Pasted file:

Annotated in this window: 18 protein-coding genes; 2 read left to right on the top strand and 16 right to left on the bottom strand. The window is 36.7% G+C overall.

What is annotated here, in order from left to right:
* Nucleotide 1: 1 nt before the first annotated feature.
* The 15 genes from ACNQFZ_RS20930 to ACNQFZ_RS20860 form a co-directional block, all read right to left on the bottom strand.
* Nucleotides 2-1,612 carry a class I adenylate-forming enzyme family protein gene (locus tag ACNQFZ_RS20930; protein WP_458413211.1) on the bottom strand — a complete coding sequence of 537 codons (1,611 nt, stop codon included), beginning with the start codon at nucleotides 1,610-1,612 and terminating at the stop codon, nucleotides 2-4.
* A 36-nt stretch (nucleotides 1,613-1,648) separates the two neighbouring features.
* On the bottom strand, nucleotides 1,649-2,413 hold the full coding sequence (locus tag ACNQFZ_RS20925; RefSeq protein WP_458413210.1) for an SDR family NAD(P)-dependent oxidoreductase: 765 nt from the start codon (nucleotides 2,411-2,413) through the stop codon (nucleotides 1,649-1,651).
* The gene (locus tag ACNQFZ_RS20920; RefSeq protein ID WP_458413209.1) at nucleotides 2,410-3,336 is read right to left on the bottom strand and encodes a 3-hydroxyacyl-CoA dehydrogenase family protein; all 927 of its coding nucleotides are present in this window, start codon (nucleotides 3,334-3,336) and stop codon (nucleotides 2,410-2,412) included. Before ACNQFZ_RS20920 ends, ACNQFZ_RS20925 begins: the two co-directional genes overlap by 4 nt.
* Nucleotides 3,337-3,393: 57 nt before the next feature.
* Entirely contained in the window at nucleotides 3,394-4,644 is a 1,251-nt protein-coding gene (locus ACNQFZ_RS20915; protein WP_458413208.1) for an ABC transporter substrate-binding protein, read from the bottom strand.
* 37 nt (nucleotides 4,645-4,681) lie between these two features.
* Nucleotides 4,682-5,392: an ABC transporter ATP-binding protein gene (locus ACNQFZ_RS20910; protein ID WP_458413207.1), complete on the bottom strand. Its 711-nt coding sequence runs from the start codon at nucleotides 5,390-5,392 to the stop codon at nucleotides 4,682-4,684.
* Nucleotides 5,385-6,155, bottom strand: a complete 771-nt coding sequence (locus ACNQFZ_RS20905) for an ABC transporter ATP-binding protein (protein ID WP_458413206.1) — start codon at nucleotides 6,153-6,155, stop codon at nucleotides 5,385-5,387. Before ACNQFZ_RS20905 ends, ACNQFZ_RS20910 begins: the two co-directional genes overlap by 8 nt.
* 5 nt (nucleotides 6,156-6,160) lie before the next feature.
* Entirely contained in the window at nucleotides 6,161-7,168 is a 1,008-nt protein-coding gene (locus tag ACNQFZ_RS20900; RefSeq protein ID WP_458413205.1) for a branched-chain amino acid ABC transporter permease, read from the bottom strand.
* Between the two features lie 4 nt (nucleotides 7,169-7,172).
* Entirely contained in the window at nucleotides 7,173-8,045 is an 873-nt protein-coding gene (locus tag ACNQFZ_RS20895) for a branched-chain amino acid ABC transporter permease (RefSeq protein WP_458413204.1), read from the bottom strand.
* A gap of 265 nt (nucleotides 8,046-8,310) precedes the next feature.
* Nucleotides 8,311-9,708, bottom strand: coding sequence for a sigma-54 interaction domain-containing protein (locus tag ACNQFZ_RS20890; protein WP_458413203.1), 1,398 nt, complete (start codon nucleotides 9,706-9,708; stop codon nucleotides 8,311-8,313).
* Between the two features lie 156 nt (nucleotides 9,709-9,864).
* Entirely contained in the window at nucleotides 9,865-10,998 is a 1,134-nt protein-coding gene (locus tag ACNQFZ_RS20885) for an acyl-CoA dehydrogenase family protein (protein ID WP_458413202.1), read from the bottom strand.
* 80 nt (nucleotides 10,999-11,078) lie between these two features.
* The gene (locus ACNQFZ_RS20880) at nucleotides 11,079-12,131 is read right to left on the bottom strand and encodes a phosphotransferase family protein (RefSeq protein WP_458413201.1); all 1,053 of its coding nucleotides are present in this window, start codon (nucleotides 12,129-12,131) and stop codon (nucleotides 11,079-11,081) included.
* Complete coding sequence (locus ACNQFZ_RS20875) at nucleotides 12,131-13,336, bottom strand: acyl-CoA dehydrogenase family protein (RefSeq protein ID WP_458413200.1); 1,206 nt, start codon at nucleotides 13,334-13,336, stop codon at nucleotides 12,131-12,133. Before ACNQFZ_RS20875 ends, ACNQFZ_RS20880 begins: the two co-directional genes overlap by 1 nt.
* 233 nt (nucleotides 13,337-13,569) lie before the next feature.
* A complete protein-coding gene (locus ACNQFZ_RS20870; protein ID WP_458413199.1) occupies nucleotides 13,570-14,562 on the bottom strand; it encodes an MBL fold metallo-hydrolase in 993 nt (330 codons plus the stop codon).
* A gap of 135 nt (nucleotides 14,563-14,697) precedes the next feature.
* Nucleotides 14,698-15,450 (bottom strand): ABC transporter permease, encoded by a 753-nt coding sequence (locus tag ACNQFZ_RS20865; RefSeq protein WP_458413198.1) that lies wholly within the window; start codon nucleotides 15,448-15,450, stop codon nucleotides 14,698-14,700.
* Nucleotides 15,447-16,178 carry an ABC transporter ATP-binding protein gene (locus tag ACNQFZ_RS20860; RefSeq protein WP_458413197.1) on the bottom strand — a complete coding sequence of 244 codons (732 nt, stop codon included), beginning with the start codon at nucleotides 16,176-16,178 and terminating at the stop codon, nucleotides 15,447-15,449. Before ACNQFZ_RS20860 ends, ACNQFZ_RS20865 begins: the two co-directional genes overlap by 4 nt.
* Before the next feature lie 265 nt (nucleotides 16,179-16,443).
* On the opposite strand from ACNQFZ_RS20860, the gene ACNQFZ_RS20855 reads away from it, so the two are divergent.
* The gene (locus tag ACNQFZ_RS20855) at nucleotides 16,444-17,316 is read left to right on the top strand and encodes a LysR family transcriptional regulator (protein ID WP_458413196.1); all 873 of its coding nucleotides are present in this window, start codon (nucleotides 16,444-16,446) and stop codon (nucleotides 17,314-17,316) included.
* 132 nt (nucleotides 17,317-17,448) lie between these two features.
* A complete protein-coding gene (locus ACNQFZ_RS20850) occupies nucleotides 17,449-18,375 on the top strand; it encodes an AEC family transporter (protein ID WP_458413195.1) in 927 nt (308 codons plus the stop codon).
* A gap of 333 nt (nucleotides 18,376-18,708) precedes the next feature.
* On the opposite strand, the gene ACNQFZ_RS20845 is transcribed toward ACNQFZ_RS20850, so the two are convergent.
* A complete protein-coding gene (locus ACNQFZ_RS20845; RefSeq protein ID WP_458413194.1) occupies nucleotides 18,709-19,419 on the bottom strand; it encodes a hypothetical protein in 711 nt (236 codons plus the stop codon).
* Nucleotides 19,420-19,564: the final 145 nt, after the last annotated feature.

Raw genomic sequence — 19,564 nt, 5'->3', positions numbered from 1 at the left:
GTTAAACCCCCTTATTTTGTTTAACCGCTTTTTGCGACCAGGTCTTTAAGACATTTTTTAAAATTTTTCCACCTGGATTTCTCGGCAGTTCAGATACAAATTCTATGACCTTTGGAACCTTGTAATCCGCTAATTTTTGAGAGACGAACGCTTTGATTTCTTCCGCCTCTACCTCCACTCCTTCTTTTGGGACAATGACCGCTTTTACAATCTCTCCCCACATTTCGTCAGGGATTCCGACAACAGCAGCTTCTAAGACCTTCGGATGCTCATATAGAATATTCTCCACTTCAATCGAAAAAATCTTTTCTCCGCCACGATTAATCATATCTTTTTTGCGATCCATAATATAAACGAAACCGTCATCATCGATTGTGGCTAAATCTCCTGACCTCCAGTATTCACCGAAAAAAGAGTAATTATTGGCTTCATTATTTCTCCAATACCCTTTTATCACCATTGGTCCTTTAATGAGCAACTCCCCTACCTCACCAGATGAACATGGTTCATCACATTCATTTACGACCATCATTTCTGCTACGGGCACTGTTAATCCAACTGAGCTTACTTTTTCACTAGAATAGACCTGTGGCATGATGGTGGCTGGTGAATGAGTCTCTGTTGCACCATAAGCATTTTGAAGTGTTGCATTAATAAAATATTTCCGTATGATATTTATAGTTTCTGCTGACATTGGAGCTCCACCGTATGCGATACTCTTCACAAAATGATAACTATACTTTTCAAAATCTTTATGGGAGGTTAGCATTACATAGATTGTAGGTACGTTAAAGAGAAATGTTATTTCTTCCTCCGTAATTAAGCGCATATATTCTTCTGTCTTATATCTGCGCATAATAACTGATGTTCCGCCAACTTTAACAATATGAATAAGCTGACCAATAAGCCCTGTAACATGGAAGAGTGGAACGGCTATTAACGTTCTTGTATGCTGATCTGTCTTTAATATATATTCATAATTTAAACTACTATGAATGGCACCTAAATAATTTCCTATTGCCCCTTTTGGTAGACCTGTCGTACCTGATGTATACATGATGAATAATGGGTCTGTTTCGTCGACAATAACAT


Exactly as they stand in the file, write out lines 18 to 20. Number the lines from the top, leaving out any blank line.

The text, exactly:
* A gap of 265 nt (nucleotides 8,046-8,310) precedes the next feature.
* Nucleotides 8,311-9,708, bottom strand: coding sequence for a sigma-54 interaction domain-containing protein (locus tag ACNQFZ_RS20890; protein WP_458413203.1), 1,398 nt, complete (start codon nucleotides 9,706-9,708; stop codon nucleotides 8,311-8,313).
* Between the two features lie 156 nt (nucleotides 9,709-9,864).